Dallas Symphony Orchestra Kids Page about Mussorgsky – colorful, fun, and informative.  Includes an edited recording of the Ravel version of “Great Gate of Kiev”.

Written in 1874, Pictures at an Exhibition is a program piece that imagines a person looking a series of paintings at an exhibit in an art gallery.  It is a recreation of a memorial exhibition given in 1873 of the works of Russian artist Viktor Hartmann, a close friend of Mussorgsky’s who had died unexpectedly 3 years prior at age 39.  Each movement of the suite presents a musical depiction of one of Hartmann’s works.  These are often separated by the “Promenade” theme, which depicts the viewer walking between paintings.

The Wikipedia article on Pictures covers all the bases, including mention of the several arrangements that exist and copies of most of the original pictures that inspired Mussorgsky.  Highly recommended!

At Columbia, we’ve only ever done select movement of this.  In the past, it’s been “The Great Gate of Kiev” and “The Hut of Baba Yaga” (look for the video links below).  This time, it’s “Gnomus”.  Here’s an excellent orchestral version (Ravel’s famous orchestration) with the Rotterdam Philharmonic conducted by Valery Gergiev:

Here’s a different version of “Gnomus”, for string orchestra, that features animation based on the paintings that Mussorgsky was supposedly looking at at this legendary exhibition:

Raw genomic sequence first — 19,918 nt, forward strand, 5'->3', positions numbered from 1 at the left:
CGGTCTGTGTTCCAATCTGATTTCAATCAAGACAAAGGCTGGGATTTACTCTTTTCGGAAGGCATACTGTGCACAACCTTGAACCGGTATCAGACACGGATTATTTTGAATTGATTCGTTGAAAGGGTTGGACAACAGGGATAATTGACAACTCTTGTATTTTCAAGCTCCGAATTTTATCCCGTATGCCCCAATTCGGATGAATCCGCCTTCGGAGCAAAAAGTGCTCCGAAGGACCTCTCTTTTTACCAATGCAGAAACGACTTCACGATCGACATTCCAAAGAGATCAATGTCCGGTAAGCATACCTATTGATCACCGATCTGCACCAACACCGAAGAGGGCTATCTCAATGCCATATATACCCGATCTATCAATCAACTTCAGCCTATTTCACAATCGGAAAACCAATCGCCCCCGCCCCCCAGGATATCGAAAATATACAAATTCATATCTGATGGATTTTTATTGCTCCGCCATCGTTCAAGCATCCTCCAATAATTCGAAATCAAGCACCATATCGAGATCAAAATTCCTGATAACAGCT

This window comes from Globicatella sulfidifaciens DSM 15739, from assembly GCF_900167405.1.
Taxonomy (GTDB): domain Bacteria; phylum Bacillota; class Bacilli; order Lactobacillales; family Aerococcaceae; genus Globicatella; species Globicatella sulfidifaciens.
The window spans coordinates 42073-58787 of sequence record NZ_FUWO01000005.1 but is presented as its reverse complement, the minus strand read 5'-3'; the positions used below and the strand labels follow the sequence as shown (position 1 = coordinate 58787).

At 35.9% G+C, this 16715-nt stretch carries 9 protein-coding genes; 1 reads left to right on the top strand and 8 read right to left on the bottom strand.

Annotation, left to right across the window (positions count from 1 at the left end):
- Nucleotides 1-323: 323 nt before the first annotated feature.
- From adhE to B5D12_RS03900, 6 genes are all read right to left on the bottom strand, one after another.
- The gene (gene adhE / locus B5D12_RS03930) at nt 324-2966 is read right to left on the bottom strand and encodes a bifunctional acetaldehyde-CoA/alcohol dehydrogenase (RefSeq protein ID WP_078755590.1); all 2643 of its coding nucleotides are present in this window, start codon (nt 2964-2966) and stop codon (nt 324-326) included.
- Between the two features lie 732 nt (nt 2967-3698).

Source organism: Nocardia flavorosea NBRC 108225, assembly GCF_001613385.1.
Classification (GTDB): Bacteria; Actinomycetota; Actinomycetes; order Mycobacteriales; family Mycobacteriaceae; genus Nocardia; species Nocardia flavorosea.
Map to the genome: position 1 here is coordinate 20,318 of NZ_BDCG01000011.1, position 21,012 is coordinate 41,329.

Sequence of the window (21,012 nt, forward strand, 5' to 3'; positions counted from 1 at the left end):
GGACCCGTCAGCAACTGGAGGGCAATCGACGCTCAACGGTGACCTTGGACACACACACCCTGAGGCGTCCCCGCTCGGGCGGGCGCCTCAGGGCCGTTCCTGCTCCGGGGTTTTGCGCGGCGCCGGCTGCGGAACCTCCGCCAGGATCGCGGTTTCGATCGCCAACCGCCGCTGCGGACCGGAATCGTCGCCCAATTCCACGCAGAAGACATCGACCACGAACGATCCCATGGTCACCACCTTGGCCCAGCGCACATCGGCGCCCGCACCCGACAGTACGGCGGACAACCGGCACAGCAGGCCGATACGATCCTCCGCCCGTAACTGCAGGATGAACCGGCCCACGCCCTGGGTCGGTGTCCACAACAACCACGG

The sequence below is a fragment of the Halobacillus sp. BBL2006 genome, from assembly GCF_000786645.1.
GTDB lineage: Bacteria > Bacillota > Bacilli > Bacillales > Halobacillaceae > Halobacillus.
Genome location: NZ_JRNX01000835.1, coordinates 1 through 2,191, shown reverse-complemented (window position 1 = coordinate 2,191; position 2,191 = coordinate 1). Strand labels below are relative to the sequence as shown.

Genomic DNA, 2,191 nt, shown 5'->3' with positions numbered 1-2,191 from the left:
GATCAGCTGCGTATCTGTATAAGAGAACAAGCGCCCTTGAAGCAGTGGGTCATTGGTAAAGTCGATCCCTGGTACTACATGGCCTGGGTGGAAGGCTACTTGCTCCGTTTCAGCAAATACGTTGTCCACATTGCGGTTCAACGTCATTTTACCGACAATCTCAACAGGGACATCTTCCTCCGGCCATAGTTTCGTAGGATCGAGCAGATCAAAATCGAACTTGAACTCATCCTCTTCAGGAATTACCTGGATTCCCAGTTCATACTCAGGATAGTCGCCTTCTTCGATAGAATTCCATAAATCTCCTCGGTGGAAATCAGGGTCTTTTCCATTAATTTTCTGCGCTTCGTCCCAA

This video features a fantastically expressive conductor doing the last two movements, “The Hut of Baba Yaga” and “The Great Gate of Kiev”.  These two are what we will play in April’s concert.  Unforunately the embedding has been disabled, but please go watch – it’s very much worth it!!

John Williams (b. 1932) is perhaps the most famous and accomplished composer alive today.  Even Wikipedia’s extremely dry introduction to his biography can’t dull the luster of his career:

John Towner Williams (born February 8, 1932) is an American composer, conductor, and pianist. In a career that spans six decades, Williams has composed many of the most famous film scores in Hollywood history, including Star Wars, Superman, Home Alone, the first three Harry Potter movies and all but two of Steven Spielberg’s feature films including the Indiana Jones series, Schindler’s List, E.T. the Extra-Terrestrial, Jurassic Park and Jaws. He also composed the soundtrack for the hit 1960s television series Lost in Space as well as the fanfare of the DreamWorks Pictures’ logo.
Williams has composed theme music for four Olympic Games, the NBC Nightly News, the rededication of the Statue of Liberty, and numerous television series and concert pieces. He served as the principal conductor of the Boston Pops Orchestra from 1980 to 1993, and is now the orchestra’s laureate conductor.
Williams has been nominated for 45 Academy Awards and won five. He has also won four Golden Globe Awards, seven BAFTA Awards and 21 Grammy Awards. With 45 Academy Award nominations, Williams is, together with composer Alfred Newman, the second most nominated person after Walt Disney. He was inducted into the Hollywood Bowl Hall of Fame in 2000, and was a recipient of the Kennedy Center Honors in 2004.